Do not allow yourselves to be misled by the common notion that an hypothesis is untrustworthy simply because it is an hypothesis. It is often urged, in respect to some scientific conclusion, that, after all, it is only an hypothesis. But what more have we to guide us in nine-tenths of the most important affairs of daily life than hypotheses, and often very ill-based ones? So that in science, where the evidence of an hypothesis is subjected to the most rigid examination, we may rightly pursue the same course. You may have hypotheses and hypotheses. A man may say, if he likes, that the moon is made of green cheese: that is an hypothesis. But another man, who has devoted a great deal of time and attention to the subject, and availed himself of the most powerful telescopes and the results of the observations of others, declares that in his opinion it is probably composed of materials very similar to those of which our own earth is made up: and that is also only an hypothesis. But I need not tell you that there is an enormous difference in the value of the two hypotheses. That one which is based on sound scientific knowledge is sure to have a corresponding value; and that which is a mere hasty random guess is likely to have but little value. Every great step in our progress in discovering causes has been made in exactly the same way as that which I have detailed to you. A person observing the occurrence of certain facts and phenomena asks, naturally enough, what process, what kind of operation known to occur in nature applied to the particular case, will unravel and explain the mystery? Hence you have the scientific hypothesis; and its value will be proportionate to the care and completeness with which its basis had been tested and verified. It is in these matters as in the commonest affairs of practical life: the guess of the fool will be folly, while the guess of the wise man will contain wisdom. In all cases, you see that the value of the result depends on the patience and faithfulness with which the investigator applies to his hypothesis every possible kind of verification.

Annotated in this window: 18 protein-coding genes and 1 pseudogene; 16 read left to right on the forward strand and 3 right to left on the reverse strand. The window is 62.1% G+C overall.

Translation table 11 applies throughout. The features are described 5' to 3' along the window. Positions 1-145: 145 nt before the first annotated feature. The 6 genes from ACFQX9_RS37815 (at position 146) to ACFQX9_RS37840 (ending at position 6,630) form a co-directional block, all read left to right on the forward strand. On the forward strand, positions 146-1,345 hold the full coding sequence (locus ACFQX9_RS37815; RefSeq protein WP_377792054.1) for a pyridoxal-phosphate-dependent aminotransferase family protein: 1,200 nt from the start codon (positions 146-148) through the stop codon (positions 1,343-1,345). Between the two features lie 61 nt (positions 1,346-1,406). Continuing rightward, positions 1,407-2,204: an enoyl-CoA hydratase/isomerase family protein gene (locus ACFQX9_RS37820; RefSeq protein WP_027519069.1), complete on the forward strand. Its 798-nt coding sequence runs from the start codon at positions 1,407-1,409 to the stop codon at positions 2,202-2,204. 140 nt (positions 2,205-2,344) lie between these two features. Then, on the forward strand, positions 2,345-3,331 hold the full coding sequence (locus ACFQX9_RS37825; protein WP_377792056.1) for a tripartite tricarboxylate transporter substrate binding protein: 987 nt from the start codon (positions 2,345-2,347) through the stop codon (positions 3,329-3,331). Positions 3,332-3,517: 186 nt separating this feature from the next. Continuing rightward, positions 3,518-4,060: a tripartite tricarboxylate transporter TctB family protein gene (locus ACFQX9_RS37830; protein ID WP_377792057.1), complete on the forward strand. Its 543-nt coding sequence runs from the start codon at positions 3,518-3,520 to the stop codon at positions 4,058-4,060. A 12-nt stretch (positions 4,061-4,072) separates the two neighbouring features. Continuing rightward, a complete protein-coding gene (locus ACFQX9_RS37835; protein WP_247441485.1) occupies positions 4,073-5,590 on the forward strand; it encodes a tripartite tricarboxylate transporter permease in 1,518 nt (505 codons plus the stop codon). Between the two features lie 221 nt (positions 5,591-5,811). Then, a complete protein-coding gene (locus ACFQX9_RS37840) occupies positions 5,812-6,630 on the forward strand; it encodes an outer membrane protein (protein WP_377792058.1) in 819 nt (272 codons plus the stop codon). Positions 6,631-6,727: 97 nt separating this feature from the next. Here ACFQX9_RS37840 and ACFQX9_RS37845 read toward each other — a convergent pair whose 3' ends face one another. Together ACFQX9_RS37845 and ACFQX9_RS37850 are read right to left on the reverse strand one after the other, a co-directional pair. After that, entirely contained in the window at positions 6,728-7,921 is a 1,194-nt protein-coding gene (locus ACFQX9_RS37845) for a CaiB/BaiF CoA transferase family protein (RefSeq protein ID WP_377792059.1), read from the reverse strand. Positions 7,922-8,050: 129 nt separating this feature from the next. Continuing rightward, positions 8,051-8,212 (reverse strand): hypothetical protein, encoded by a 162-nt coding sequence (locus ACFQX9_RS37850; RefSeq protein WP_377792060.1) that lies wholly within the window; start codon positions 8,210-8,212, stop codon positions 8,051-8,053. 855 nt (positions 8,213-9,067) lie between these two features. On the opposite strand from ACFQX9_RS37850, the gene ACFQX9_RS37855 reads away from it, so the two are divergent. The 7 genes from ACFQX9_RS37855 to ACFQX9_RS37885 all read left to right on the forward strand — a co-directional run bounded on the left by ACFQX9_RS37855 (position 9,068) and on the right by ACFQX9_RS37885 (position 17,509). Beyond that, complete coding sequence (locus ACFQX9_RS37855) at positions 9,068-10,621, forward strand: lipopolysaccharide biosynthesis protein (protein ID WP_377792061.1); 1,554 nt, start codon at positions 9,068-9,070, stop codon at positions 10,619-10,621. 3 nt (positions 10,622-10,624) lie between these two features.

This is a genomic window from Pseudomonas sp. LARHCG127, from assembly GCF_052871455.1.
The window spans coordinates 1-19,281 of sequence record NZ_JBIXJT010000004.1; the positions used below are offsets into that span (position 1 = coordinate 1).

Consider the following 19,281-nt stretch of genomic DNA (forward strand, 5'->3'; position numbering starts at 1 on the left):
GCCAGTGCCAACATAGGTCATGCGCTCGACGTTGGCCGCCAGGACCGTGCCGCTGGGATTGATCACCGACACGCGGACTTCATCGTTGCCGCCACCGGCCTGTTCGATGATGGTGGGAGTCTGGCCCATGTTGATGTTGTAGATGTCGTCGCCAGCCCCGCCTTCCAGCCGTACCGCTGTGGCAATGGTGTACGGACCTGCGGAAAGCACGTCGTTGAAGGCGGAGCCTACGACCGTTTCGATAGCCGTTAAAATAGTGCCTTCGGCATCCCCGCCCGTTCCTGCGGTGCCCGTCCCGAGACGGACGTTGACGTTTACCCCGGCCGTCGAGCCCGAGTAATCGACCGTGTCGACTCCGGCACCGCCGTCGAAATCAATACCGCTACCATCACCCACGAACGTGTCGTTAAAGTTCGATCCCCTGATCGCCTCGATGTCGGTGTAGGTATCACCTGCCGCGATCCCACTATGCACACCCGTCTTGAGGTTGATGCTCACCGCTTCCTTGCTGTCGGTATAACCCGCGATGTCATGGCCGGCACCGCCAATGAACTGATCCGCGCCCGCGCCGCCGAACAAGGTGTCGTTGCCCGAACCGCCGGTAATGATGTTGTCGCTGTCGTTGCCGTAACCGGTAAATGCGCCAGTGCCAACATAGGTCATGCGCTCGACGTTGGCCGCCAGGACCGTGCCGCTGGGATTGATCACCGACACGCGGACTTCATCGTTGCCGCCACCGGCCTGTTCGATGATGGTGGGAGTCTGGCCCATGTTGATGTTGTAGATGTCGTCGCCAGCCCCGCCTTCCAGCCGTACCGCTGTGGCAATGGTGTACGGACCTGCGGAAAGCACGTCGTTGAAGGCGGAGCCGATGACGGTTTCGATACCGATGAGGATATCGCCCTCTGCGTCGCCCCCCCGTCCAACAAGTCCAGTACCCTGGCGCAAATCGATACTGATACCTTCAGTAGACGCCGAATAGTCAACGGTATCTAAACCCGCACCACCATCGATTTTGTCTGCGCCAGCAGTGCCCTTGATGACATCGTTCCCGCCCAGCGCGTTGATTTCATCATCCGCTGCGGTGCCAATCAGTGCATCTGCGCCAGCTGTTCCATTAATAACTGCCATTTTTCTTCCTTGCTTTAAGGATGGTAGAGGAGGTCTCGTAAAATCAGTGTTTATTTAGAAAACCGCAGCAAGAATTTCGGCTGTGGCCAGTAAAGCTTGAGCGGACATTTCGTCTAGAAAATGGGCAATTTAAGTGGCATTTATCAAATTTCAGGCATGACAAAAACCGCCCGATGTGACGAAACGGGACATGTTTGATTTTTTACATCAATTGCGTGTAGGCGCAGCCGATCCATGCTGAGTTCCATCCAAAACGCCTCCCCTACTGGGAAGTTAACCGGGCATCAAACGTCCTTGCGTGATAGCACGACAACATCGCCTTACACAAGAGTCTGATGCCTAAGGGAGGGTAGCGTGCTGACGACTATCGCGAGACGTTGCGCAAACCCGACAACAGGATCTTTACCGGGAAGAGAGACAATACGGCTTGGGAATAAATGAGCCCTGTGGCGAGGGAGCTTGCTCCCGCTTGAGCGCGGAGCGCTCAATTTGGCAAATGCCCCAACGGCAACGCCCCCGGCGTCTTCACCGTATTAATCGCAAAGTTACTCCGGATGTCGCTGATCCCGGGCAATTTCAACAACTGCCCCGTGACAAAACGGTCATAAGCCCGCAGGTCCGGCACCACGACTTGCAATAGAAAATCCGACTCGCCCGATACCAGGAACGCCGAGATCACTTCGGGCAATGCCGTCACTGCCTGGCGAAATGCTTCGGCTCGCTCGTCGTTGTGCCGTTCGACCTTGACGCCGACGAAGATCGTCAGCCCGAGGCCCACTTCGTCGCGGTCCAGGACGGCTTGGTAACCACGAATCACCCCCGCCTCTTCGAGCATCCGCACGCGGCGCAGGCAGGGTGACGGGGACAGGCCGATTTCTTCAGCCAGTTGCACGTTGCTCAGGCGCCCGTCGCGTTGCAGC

I dare say I may have to return to this point by-and-by; but having dealt thus far with our logical methods, I must now turn to something which, perhaps, you may consider more interesting, or, at any rate, more tangible. But in reality there are but few things that can be more important for you to understand than the mental processes and the means by which we obtain scientific conclusions and theories.  Having granted that the inquiry is a proper one, and having determined on the nature of the methods we are to pursue and which only can lead to success, I must now turn to the consideration of our knowledge of the nature of the processes which have resulted in the present condition of organic nature.
Here, let me say at once, lest some of you misunderstand me, that I have extremely little to report. The question of how the present condition of organic nature came about, resolves itself into two questions. The first is: How has organic or living matter commenced its existence? And the second is: How has it been perpetuated? On the second question I shall have more to say hereafter. But on the first one, what I now have to say will be for the most part of a negative character.